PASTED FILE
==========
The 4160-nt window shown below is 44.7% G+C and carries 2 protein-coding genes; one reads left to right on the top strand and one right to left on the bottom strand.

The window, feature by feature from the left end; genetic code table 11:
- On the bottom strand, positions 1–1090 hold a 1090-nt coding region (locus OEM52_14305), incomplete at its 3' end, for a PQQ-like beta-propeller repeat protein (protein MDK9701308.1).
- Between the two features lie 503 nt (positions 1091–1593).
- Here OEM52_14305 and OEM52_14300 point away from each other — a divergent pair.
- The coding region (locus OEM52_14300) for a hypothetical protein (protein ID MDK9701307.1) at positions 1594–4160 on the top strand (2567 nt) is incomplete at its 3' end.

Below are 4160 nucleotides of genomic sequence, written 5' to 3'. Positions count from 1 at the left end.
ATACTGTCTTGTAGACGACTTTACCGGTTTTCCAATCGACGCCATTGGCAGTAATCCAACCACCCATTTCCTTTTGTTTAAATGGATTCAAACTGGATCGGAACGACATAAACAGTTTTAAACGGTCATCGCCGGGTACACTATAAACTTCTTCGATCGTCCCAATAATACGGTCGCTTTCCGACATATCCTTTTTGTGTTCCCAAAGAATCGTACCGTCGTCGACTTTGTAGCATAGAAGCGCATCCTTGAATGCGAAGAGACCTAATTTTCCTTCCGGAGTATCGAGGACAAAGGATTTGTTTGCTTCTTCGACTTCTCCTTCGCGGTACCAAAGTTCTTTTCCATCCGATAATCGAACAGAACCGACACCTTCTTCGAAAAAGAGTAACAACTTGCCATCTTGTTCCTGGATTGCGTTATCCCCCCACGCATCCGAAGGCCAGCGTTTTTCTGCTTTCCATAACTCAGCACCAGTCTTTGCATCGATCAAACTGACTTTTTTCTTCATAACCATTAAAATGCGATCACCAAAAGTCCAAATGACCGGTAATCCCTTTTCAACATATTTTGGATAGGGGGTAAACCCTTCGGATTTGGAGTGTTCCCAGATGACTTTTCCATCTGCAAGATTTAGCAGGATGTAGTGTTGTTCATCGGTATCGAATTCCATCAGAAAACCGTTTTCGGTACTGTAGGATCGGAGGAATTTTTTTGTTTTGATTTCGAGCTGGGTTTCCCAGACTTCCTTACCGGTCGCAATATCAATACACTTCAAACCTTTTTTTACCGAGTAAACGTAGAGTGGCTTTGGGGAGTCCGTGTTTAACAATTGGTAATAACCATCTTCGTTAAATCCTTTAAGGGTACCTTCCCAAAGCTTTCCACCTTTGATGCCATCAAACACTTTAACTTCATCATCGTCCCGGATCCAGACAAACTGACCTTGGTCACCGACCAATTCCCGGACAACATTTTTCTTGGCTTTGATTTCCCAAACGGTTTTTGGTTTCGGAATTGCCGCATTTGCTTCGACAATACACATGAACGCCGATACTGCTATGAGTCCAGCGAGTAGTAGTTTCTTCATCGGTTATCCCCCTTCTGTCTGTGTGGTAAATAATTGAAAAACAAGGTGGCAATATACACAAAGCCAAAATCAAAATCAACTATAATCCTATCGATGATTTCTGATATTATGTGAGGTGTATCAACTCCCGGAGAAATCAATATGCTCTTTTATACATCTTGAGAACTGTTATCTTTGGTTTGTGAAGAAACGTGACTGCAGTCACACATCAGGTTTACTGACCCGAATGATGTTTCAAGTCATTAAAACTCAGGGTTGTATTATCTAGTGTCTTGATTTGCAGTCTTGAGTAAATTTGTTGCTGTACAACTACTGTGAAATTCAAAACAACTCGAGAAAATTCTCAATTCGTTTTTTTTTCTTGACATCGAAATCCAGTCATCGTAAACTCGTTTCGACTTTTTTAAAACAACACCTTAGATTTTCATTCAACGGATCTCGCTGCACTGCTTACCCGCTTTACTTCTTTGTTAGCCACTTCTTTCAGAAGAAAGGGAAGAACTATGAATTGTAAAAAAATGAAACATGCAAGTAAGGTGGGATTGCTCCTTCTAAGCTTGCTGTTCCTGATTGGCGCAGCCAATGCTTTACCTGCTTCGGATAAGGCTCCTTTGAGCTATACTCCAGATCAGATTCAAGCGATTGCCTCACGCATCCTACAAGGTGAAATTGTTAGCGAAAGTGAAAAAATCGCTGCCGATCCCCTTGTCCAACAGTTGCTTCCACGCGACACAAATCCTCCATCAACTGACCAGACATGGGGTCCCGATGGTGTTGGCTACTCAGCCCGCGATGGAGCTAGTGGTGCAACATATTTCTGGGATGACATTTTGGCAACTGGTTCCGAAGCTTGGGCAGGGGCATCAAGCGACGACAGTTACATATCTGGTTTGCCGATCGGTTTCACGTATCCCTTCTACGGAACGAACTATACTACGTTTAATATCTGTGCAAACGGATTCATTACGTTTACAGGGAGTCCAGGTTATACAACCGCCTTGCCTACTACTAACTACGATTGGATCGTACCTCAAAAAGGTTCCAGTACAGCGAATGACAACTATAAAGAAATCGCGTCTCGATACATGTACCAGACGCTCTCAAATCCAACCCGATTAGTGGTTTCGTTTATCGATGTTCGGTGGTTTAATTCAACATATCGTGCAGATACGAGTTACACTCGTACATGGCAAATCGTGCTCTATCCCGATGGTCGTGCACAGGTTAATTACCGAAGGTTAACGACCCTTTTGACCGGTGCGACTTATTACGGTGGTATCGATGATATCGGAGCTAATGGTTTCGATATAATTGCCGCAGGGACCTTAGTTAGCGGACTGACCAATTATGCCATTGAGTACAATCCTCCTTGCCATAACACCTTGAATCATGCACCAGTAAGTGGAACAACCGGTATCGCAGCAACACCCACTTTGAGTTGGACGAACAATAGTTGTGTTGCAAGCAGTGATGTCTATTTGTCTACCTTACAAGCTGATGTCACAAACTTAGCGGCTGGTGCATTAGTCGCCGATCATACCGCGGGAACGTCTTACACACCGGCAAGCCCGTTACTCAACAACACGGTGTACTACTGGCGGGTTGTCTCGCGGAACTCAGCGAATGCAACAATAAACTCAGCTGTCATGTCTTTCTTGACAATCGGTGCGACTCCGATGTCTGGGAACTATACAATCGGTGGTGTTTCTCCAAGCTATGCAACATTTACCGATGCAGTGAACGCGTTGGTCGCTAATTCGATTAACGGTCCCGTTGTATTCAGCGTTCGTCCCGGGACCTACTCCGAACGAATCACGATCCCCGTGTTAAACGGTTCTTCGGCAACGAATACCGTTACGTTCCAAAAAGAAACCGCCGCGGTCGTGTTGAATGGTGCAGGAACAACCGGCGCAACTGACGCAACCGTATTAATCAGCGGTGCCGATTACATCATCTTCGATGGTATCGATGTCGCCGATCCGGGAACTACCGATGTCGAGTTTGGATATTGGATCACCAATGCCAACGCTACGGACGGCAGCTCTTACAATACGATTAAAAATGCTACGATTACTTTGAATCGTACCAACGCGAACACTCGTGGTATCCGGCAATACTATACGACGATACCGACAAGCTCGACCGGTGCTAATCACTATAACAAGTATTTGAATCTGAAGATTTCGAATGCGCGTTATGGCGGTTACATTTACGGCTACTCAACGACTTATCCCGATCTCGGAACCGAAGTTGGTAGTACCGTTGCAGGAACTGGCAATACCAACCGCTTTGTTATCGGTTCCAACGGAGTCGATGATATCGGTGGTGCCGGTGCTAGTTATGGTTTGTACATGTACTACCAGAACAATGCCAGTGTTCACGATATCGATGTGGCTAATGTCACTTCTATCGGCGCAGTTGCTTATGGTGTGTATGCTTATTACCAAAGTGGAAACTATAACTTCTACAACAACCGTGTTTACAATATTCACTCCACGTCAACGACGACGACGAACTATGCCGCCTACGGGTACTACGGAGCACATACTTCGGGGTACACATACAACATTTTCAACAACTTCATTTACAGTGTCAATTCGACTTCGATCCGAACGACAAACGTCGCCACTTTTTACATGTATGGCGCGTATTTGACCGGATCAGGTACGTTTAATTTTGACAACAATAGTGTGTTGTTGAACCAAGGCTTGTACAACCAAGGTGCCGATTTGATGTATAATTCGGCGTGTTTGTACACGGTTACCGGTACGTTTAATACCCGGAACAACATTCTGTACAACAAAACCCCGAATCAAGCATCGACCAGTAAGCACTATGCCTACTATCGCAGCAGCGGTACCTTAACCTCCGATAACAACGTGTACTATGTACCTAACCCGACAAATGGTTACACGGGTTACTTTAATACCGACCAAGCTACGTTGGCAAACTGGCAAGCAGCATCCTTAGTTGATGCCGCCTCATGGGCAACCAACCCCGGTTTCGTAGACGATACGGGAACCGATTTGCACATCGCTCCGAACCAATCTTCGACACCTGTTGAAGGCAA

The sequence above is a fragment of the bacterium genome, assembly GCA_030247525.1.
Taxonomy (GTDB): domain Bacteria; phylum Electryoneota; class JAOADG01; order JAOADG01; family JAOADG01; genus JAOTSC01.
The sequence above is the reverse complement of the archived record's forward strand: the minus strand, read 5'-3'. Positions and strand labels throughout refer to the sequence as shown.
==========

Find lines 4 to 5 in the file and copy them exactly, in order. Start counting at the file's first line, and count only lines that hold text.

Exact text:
- Between the two features lie 503 nt (positions 1091–1593).
- Here OEM52_14305 and OEM52_14300 point away from each other — a divergent pair.